The delicate, aromatic foliage of grey and silver-leafed plants such as lavender and artemisia provide the backbone of the planting and can be complimented by more structural forms, perhaps Melianthus major or the biennial sea holly Eryngium maritimum ‘Miss Willmott’s Ghost’. Other silver plants include the non-flowering lamb’s ears Stachys byzantina ‘Silver Carpet’ or the wonderful, silvery Convolvulus cneorum.

Concentrated daubs of white can be used to draw the eye and as a striking focal point. You can achieve this effect by grouping together plants with large, white flowers such as Lavatera trimestris ‘Mont Blanc’ or Hibiscus syriacus ‘Diana’, whose flowers stay open at night.

White flowers with an airy texture work in a different way, creating a misty, romantic feel when dusted by frost and dew. Cleome, Gaura lindheimeri and gypsophila work effectively as a subtle introduction to larger white blooms. The best effect is gained by sparing use of white within a matrix of grey and green foliage. The darker greens, greys and silvers of the foliage form a strong background against which the white can shine, as well as serving to separate the multitude of white shades that appear in nature.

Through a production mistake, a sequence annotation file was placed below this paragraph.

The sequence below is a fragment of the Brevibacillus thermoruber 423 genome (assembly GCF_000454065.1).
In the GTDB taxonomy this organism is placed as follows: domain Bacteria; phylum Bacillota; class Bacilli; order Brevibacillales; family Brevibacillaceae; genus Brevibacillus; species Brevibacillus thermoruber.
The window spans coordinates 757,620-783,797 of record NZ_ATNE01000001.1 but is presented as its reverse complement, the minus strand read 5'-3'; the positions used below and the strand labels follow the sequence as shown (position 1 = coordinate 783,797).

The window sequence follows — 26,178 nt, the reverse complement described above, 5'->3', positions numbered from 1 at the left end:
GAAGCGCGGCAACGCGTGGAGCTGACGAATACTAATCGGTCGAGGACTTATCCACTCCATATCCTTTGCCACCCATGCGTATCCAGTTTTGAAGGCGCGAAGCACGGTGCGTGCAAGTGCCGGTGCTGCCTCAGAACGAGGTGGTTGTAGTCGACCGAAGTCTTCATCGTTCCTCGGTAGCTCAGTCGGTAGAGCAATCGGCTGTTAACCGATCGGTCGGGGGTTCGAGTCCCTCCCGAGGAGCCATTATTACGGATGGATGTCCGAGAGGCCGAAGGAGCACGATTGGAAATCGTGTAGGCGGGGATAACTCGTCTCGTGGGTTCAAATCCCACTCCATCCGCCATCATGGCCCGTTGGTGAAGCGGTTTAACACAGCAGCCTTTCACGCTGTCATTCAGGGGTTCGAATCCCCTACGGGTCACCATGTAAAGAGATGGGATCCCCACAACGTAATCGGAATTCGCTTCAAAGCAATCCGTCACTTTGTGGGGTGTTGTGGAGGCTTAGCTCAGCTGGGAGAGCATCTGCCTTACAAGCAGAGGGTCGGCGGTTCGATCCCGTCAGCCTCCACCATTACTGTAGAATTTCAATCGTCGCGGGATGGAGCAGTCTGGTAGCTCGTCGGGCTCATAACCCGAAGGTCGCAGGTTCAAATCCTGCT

It is worth avoiding plants with white blooms, whose dead petals cling to the plant, such as roses and the white form of lilac. Superior choices include spring-flowering snowdrops, the white flowering bleeding heart Dicentra spectabilis ‘Alba’ and tulip ‘White Triumphator’. These could be followed in summer with Geranium ‘Kashmir White’, white foxgloves and the fluffy clouds of Crambe maritima, plus the sweet scents of the tobacco plant Nicotiana sylvestris and a mock orange Philadelphus ‘Belle Etoile’. A wilder autumnal aspect could come from the translucent grass-like molinia and the pale spires of Veronicastrum virginicum ‘Album’, before rambling into the ghostly elegant bramble Rubus thibetanus and a sweetly scented virburnum at the year’s end.